Nice Change: Pope Francis Asks Catholics What They Think

Pope Francis' has decided to conduct a survey on the modern family and consider the input he receives from Roman Catholic families.

I've written many damning things about the Catholic church over these last nine years on this blog because they've deserved it. I've also been appalled by their many pundits like Bill Donohue, (the church's main sex scandal apologist), who says so many slimy things to defend church doctrine insanity. They are one of the sole reasons Americans are ditching religion as fast as they can. And lest we forget about the very disruptive United States Conference of Catholic Bishops, who would bring down our entire government completely if it means denying women birth control coverage. They are just sick. Did Pope Benedict XVI show as much humanity in public in all his years as Pope Francis has in such a short time?

But then came Pope Francis and suddenly there is some hope in the air.

Pope Francis is shaking things up again.

The pontiff with a penchant for surprises is making new waves by launching a survey of his flock on issues facing modern families — from gay marriage to divorce.

Very specific questions are being sent to parishes around the globe in preparation for next year's Synod of bishops, a grassroots effort that experts say is unprecedented.

"It's fascinating," said Thomas Groome, a professor of theology at Boston College.

"It's pretty astonishing," agreed Marianne Duddy-Burke, executive director of the gay Catholic organization DignityUSA.

Vatican watchers say Francis' polling attempt is extraordinary on two levels: first, because it seeks input from rank-and-file Roman Catholics and second, because it touches on issues that might have been considered off-limits in past papacies.

The document sent to every nation's conference of bishops notes that the ancient church and its members are grappling with "concerns which were unheard of until a few years ago."

Same-sex unions, mixed marriages, single-parent families and surrogate mothers are all mentioned in the prelude to a list of questions that get into the nitty-gritty of 21st century life:

  • "What pastoral attention can be given to people who live in these types of [same-sex] union?"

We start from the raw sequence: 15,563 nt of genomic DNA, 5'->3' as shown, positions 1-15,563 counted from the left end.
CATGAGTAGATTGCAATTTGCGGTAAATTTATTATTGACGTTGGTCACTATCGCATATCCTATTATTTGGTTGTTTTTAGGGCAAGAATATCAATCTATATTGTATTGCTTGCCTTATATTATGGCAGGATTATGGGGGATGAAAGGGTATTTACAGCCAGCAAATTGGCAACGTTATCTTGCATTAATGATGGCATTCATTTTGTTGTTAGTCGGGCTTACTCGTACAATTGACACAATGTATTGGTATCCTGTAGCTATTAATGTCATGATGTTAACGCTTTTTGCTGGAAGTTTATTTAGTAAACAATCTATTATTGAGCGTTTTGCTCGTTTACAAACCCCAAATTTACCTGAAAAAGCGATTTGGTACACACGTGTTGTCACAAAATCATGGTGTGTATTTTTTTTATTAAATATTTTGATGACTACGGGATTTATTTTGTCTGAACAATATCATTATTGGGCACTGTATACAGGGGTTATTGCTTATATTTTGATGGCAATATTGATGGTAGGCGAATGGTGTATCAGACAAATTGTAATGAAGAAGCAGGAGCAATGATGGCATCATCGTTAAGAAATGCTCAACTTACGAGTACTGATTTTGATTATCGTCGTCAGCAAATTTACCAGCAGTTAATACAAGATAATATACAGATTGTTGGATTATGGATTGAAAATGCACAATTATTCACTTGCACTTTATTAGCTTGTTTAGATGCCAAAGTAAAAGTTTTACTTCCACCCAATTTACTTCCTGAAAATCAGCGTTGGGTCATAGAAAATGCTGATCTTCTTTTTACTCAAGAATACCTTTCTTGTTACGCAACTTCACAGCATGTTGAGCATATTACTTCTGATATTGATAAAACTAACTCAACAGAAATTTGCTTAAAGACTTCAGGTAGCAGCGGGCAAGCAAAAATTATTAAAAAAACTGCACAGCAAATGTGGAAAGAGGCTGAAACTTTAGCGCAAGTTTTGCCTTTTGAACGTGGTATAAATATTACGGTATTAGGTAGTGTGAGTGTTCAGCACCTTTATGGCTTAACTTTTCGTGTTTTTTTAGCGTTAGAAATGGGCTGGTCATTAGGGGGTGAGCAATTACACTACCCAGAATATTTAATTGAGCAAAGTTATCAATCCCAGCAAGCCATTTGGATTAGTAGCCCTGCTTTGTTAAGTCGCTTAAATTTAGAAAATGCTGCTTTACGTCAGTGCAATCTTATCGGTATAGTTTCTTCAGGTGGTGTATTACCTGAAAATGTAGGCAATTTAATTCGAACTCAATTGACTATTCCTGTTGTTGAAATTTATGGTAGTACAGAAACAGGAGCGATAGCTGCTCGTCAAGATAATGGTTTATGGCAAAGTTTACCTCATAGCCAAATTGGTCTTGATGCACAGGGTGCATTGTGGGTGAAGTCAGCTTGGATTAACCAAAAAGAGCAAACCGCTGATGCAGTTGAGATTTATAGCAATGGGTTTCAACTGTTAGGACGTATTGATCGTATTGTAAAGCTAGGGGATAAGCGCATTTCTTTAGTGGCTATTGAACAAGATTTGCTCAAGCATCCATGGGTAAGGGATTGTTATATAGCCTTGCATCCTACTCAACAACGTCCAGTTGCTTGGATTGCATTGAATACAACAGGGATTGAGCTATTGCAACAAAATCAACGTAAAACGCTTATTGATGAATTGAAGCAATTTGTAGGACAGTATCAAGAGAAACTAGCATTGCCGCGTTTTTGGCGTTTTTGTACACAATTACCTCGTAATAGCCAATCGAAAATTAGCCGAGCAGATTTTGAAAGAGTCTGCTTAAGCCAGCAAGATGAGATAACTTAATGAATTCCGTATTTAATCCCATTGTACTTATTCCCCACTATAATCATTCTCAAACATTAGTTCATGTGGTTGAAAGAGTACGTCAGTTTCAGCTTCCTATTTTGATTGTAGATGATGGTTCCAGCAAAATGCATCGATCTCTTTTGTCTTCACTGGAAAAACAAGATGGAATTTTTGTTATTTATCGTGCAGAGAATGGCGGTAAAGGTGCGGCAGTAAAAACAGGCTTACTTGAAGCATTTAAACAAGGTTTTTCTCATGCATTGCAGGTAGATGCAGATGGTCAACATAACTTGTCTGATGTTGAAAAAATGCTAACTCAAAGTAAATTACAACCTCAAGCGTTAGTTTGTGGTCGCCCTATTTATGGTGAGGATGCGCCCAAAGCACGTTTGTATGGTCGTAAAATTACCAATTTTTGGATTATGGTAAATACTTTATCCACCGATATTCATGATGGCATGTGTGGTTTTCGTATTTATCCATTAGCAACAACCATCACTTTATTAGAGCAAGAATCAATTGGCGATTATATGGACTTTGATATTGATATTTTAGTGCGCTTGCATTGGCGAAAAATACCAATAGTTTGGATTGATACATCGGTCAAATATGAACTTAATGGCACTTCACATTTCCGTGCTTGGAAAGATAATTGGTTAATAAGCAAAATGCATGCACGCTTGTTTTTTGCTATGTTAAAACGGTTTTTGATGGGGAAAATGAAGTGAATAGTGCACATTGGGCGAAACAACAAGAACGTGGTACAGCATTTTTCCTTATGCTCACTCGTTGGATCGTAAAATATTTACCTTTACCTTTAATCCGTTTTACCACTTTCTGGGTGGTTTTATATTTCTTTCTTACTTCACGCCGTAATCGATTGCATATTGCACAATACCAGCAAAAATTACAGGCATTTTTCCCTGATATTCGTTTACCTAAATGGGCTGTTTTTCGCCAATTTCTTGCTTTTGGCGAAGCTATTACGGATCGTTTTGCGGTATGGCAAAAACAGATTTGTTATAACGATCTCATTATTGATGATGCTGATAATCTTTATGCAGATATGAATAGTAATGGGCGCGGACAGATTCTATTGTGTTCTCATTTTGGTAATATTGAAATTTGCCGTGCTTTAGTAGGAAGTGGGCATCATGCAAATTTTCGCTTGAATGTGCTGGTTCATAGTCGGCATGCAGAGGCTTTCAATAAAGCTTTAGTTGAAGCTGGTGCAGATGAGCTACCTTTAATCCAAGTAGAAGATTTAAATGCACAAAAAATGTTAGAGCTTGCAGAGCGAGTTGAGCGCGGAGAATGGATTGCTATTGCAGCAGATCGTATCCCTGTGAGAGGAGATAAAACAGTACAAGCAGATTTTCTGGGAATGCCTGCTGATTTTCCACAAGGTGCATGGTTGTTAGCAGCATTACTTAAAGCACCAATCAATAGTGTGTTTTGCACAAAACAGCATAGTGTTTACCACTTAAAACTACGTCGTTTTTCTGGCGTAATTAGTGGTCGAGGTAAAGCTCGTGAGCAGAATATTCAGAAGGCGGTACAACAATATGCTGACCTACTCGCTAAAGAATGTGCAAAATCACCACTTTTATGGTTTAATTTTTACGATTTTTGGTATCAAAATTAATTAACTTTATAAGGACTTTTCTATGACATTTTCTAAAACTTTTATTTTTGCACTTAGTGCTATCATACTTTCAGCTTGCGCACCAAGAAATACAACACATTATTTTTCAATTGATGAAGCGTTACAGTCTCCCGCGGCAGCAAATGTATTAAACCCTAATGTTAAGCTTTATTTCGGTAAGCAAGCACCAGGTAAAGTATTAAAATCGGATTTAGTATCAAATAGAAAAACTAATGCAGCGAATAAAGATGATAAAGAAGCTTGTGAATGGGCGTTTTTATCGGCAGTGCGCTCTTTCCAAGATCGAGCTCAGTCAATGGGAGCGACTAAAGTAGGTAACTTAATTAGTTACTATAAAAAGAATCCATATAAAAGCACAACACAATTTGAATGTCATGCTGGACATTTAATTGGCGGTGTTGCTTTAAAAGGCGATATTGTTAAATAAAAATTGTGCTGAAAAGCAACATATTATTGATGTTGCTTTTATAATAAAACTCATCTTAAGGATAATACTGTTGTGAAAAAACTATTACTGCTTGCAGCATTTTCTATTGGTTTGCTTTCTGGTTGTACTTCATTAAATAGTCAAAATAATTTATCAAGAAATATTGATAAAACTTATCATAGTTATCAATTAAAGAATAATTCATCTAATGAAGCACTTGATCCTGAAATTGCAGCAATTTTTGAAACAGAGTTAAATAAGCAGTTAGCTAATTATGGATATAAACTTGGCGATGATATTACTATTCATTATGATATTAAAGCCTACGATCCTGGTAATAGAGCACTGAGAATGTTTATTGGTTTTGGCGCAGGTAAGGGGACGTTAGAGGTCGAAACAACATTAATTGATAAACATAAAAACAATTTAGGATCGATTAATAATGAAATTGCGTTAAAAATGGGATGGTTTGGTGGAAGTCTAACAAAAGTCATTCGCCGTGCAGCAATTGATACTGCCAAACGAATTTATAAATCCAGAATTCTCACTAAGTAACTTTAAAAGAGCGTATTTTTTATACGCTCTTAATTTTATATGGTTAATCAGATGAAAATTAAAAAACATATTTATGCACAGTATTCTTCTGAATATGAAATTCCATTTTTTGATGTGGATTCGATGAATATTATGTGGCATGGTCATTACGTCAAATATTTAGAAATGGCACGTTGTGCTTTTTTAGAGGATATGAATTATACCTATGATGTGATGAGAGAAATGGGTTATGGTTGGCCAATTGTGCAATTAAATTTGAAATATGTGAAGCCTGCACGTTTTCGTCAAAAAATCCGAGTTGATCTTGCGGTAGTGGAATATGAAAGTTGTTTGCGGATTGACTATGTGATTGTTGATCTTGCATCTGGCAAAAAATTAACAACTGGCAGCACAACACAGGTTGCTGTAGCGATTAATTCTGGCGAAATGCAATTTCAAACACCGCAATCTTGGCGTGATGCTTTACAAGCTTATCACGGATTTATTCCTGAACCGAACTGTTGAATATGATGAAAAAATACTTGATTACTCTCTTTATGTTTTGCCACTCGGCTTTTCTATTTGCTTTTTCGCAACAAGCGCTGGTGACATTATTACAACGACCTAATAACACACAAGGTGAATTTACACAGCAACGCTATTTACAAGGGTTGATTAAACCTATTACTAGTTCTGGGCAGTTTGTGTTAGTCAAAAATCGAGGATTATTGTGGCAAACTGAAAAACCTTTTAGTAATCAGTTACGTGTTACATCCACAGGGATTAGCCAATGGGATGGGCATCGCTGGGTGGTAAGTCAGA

• "In the case of unions of persons of the same sex who have adopted children, what can be done pastorally in light of transmitting the faith?"
  • "Do [the divorced and remarried] feel marginalized or suffer from the impossibility of receiving the sacraments?"
  • "In cases where non-practicing Catholics or declared non-believers request the celebration of marriage, describe how this pastoral challenge is dealt with."

The survey is the latest sign of Francis' willingness to engage ordinary Catholics and promote a less judgmental approach to hot-button social issues.

The Argentine Jesuit elected to the throne of St. Peter in March has drawn widespread praise — and some scattered criticism from conservatives — for his comments about gays, women, atheists and priestly celibacy.

There is nothing in the questionnaire that says he is planning any big changes, and a senior Vatican official said Tuesday that the church remains "loyal to the vision of the family where a man and a woman join together and procreate children."

But Fordham University theology chair Terrence Tilley said the questionnaire does suggest the church might tweak some policies that don't involve doctrine — such as denying the sacraments to Catholics who have divorced and remarried or opening the church to gay couples that want to raise adopted children Catholic.

I don't expect earth shattering results coming from the survey because many Catholic families have been indoctrinated into the awful side of the church, but it's a nice move anyway.

It really appears to be that Pope Francis is trying to bring much needed change to Rome and Catholicism since they've turned basically into a propaganda arm of the GOP and anti-abortion zealots after Roe v Wade. I hope he succeeds.

About John Amato

Comments

We welcome relevant, respectful comments. Please refer to our Terms of Service for information on our posting policy.